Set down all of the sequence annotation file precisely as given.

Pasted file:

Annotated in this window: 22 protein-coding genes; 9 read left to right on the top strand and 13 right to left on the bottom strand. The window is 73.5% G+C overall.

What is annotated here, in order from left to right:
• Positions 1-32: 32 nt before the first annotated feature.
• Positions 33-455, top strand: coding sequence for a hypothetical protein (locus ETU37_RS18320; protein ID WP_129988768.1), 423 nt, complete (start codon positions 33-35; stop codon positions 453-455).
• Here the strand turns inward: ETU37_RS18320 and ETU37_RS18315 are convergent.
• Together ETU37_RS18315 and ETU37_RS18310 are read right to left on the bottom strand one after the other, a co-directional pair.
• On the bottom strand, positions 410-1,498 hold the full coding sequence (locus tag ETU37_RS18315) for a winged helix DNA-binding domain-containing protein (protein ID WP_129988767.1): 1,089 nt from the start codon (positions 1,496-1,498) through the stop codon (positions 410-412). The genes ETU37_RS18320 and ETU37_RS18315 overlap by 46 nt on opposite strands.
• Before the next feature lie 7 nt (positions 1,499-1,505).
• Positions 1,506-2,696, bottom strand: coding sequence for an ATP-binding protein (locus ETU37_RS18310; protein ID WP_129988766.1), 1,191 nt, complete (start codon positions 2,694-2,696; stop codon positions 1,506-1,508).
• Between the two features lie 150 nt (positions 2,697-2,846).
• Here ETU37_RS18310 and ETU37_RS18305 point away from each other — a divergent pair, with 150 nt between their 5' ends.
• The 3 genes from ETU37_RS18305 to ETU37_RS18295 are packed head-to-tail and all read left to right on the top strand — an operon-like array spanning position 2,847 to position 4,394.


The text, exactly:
Annotated in this window: 22 protein-coding genes; 9 read left to right on the top strand and 13 right to left on the bottom strand. The window is 73.5% G+C overall.

What is annotated here, in order from left to right:
• Positions 1-32: 32 nt before the first annotated feature.
• Positions 33-455, top strand: coding sequence for a hypothetical protein (locus ETU37_RS18320; protein ID WP_129988768.1), 423 nt, complete (start codon positions 33-35; stop codon positions 453-455).
• Here the strand turns inward: ETU37_RS18320 and ETU37_RS18315 are convergent.
• Together ETU37_RS18315 and ETU37_RS18310 are read right to left on the bottom strand one after the other, a co-directional pair.
• On the bottom strand, positions 410-1,498 hold the full coding sequence (locus tag ETU37_RS18315) for a winged helix DNA-binding domain-containing protein (protein ID WP_129988767.1): 1,089 nt from the start codon (positions 1,496-1,498) through the stop codon (positions 410-412). The genes ETU37_RS18320 and ETU37_RS18315 overlap by 46 nt on opposite strands.
• Before the next feature lie 7 nt (positions 1,499-1,505).
• Positions 1,506-2,696, bottom strand: coding sequence for an ATP-binding protein (locus ETU37_RS18310; protein ID WP_129988766.1), 1,191 nt, complete (start codon positions 2,694-2,696; stop codon positions 1,506-1,508).
• Between the two features lie 150 nt (positions 2,697-2,846).
• Here ETU37_RS18310 and ETU37_RS18305 point away from each other — a divergent pair, with 150 nt between their 5' ends.
• The 3 genes from ETU37_RS18305 to ETU37_RS18295 are packed head-to-tail and all read left to right on the top strand — an operon-like array spanning position 2,847 to position 4,394.